Lepore emphasizes that the attempts to interpret the fires as an accident, rather than an elaborate and politically significant plot, were made shortly after the events took place. In an attempt to correct the spreading public opinion, Daniel Horsmanded published a document in 1744 entitled Journal of the Proceedings in the Detection of the Conspiracy Formed by Some White People, in Conjunction with Negro and Other Slaves, for Burning the City of New York in America, and Murdering the Inhabitants, providing a detailed account of the events, as well as of subsequent investigation and trials.
However, the document focused on presenting the slaves as dangerous people requiring additional supervision and giving a recommendation as to the further limitation of their rights to protect the society. Horsmanden’s report was abundant in racial hatred, thereby contributing to the general dismissal of the interpretation of events that includes a conspiracy plot.
However, Lepore emphasizes that the dubious credibility of this document should not lead to a complete dismissal of this version of events. An essential part of the report was based on what the lawyers at the time called “Negro Evidence”, i.e. testimony provided by slaves. The author points out that without serious analysis of this evidence, albeit tangled in the eighteenth-century contradictions between liberty and slavery, the facts cannot be established.
It is rather unsurprising that more than half of the accused slaves pleaded guilty of plotting to burn the city and murder its inhabitants. Either real or phantom, rebellious slaves were a sign of the ongoing process of political diversification (Lepore). The mere possibility of a slave rebellion was perceived as a menace, thereby accepting it as a valid social movement that was eventually bound to develop further.
Lepore describes the phenomenon as a curious paradox, in which slavery ensured that liberty is possible. A threat of slave rebellion made the events of 1730 acceptable, and even natural, as Alexander’s political criticism seemed mild and harmless in comparison. The events of 1741 paved the way for further exploration of the opportunities for political change. In the following years, Daniel Horsmanden’s Journal was subject to a great deal of criticism and even ridicule, as was the author himself. The racial hatred underlying this document zealously outlines the inferiority and degeneration of the black slaves.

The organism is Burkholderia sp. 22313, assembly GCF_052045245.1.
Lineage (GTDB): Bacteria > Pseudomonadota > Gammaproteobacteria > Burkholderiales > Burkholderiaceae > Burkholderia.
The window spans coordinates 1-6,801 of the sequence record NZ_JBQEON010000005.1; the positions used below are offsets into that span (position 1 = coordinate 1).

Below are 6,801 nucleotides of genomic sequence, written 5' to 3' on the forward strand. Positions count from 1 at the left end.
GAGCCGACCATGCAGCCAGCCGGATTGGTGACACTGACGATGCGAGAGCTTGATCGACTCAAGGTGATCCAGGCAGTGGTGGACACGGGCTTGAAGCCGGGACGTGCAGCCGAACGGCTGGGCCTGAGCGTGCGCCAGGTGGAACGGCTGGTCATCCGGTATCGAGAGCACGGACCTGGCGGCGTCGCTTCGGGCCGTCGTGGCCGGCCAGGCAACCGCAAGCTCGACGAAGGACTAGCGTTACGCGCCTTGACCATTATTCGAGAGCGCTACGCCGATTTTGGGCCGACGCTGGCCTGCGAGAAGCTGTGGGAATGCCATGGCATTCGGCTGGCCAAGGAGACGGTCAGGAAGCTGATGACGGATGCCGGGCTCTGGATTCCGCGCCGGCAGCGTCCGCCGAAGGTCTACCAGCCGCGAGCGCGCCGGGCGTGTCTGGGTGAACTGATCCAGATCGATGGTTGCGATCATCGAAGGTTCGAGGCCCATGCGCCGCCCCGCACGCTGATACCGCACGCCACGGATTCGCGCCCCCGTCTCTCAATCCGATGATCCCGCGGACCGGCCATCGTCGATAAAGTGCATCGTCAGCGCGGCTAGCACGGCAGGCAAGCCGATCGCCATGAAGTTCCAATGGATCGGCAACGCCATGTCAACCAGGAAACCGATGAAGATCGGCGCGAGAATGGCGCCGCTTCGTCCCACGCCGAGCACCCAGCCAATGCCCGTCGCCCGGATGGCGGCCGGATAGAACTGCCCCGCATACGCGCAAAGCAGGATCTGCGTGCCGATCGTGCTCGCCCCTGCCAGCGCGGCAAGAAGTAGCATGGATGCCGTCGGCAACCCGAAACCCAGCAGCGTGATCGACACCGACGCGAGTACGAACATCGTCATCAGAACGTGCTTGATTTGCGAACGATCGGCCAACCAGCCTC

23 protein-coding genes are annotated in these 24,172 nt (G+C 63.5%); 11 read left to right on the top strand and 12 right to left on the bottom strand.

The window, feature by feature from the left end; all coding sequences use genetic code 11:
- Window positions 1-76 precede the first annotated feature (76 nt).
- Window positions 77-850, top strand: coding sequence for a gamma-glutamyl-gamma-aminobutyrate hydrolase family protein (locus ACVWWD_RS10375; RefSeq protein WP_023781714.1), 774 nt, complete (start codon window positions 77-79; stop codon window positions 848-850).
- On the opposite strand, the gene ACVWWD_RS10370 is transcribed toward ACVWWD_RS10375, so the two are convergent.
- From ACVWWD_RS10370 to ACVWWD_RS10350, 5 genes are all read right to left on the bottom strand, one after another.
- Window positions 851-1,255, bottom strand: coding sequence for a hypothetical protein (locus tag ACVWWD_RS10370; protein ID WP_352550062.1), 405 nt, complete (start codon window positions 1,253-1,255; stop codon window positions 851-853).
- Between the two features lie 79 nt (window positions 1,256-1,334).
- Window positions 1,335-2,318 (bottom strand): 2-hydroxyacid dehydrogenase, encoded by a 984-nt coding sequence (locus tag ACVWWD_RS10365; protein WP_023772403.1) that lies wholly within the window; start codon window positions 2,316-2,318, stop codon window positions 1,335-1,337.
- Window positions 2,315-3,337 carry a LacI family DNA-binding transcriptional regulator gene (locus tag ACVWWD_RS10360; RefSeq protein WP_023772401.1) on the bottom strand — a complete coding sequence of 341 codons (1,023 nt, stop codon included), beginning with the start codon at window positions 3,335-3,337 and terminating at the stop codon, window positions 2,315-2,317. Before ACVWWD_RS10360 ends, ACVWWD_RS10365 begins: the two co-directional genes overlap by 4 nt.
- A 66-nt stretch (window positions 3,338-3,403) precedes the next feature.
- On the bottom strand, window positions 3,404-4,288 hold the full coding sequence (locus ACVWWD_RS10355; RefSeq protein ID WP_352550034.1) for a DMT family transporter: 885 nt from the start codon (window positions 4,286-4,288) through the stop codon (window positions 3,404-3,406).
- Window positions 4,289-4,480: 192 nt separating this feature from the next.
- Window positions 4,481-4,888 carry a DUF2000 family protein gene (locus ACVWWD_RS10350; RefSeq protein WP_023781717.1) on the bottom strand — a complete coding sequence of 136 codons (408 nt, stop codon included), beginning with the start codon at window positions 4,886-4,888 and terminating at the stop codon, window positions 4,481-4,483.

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The author emphasized the fact that their conspiracy seemed like a political association, but rather more menacing and sinister. Admittedly, Lepore also points out that the emergence of the “phantom black party” proved to be a logical result of Alexandre’s work in the 1730s, as well as an eventual termination of these experiments. Hanging and burning at stake that followed the fires of 1741 as a punishment for rebels, with a certain number of white conspirators pardoned, contributed to the gradual redefinition of the human values that eventually led to revolution, as well as to the abolition of slavery.
In the 1730s, Alexander and Zender have made a significant step towards creating a plural political landscape. Their efforts were rather moderate, compared to the events of 1741. They experimented with the possibility of establishing an oppositional party, which would benefit the governance system, rather than damage it. The “phantom black party” (Lepore) as a mere idea spurred this process significantly.
Overall, even though the whole scope of the conspiracy was not fully established, nor was the fact of an actual plot having taken place, it does not diminish the graveness of the socio-political implications. As the slave rebellion remained in the shadow, its inevitability was a menace to the existing order of things, contributing eventually to the revolution and the development of democracy. The events that took place in the first half of the eighteenth century, even with many experts questioning the conspiracy as its main cause, provided an additional impetus for the historic socio-political change in the years to come.
Lepore, Jill. New York Burning, Kindle ed., New York: Vintage Books, 2006. Print.